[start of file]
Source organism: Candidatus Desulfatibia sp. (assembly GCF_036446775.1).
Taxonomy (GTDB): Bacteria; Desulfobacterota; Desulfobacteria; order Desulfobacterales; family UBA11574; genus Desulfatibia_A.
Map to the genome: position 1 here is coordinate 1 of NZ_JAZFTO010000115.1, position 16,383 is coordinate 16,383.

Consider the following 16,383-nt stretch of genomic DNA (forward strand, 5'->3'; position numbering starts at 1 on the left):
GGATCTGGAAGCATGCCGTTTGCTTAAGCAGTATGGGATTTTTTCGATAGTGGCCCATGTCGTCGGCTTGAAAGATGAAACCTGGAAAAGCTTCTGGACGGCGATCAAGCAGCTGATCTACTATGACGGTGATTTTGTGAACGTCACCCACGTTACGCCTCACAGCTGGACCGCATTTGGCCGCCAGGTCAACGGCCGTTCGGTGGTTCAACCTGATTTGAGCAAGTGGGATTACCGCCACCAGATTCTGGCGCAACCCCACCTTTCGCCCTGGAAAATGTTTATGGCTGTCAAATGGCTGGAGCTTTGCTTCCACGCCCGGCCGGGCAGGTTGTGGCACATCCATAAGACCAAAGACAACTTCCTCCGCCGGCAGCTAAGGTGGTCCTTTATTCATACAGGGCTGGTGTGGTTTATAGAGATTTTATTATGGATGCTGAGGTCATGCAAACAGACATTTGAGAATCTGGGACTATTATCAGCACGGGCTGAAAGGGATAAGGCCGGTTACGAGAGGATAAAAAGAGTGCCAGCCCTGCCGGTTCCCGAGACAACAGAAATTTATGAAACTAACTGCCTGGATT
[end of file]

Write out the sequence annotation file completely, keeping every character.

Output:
Source organism: Candidatus Desulfatibia sp. (assembly GCF_036446775.1).
Taxonomy (GTDB): Bacteria; Desulfobacterota; Desulfobacteria; order Desulfobacterales; family UBA11574; genus Desulfatibia_A.
Map to the genome: position 1 here is coordinate 1 of NZ_JAZFTO010000115.1, position 16,383 is coordinate 16,383.

Consider the following 16,383-nt stretch of genomic DNA (forward strand, 5'->3'; position numbering starts at 1 on the left):
GGATCTGGAAGCATGCCGTTTGCTTAAGCAGTATGGGATTTTTTCGATAGTGGCCCATGTCGTCGGCTTGAAAGATGAAACCTGGAAAAGCTTCTGGACGGCGATCAAGCAGCTGATCTACTATGACGGTGATTTTGTGAACGTCACCCACGTTACGCCTCACAGCTGGACCGCATTTGGCCGCCAGGTCAACGGCCGTTCGGTGGTTCAACCTGATTTGAGCAAGTGGGATTACCGCCACCAGATTCTGGCGCAACCCCACCTTTCGCCCTGGAAAATGTTTATGGCTGTCAAATGGCTGGAGCTTTGCTTCCACGCCCGGCCGGGCAGGTTGTGGCACATCCATAAGACCAAAGACAACTTCCTCCGCCGGCAGCTAAGGTGGTCCTTTATTCATACAGGGCTGGTGTGGTTTATAGAGATTTTATTATGGATGCTGAGGTCATGCAAACAGACATTTGAGAATCTGGGACTATTATCAGCACGGGCTGAAAGGGATAAGGCCGGTTACGAGAGGATAAAAAGAGTGCCAGCCCTGCCGGTTCCCGAGACAACAGAAATTTATGAAACTAACTGCCTGGATT